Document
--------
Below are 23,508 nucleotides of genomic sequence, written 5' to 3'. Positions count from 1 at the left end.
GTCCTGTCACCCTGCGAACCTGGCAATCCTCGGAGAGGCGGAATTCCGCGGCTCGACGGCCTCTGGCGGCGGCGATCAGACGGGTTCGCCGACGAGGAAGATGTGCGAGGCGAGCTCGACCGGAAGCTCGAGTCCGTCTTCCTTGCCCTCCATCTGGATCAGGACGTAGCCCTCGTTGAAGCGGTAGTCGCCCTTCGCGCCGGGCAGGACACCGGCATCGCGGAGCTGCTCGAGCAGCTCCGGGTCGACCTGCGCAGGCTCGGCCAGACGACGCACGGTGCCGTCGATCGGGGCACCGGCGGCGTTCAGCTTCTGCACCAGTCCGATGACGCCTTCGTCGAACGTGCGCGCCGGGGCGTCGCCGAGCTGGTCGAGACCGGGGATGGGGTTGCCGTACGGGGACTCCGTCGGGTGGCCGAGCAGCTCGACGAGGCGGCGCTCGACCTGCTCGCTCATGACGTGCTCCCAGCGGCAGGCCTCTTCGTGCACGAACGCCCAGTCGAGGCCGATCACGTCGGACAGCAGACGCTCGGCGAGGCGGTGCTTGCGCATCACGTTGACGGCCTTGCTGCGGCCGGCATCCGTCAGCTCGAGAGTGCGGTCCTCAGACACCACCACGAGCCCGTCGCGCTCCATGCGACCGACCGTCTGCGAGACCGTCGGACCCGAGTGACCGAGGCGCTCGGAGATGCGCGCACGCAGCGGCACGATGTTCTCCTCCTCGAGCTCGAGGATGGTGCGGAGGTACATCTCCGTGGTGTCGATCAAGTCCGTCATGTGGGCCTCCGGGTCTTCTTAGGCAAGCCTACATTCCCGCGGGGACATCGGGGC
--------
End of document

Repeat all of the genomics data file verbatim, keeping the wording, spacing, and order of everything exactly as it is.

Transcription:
Below are 23,508 nucleotides of genomic sequence, written 5' to 3'. Positions count from 1 at the left end.
GTCCTGTCACCCTGCGAACCTGGCAATCCTCGGAGAGGCGGAATTCCGCGGCTCGACGGCCTCTGGCGGCGGCGATCAGACGGGTTCGCCGACGAGGAAGATGTGCGAGGCGAGCTCGACCGGAAGCTCGAGTCCGTCTTCCTTGCCCTCCATCTGGATCAGGACGTAGCCCTCGTTGAAGCGGTAGTCGCCCTTCGCGCCGGGCAGGACACCGGCATCGCGGAGCTGCTCGAGCAGCTCCGGGTCGACCTGCGCAGGCTCGGCCAGACGACGCACGGTGCCGTCGATCGGGGCACCGGCGGCGTTCAGCTTCTGCACCAGTCCGATGACGCCTTCGTCGAACGTGCGCGCCGGGGCGTCGCCGAGCTGGTCGAGACCGGGGATGGGGTTGCCGTACGGGGACTCCGTCGGGTGGCCGAGCAGCTCGACGAGGCGGCGCTCGACCTGCTCGCTCATGACGTGCTCCCAGCGGCAGGCCTCTTCGTGCACGAACGCCCAGTCGAGGCCGATCACGTCGGACAGCAGACGCTCGGCGAGGCGGTGCTTGCGCATCACGTTGACGGCCTTGCTGCGGCCGGCATCCGTCAGCTCGAGAGTGCGGTCCTCAGACACCACCACGAGCCCGTCGCGCTCCATGCGACCGACCGTCTGCGAGACCGTCGGACCCGAGTGACCGAGGCGCTCGGAGATGCGCGCACGCAGCGGCACGATGTTCTCCTCCTCGAGCTCGAGGATGGTGCGGAGGTACATCTCCGTGGTGTCGATCAAGTCCGTCATGTGGGCCTCCGGGTCTTCTTAGGCAAGCCTACATTCCCGCGGGGACATCGGGGC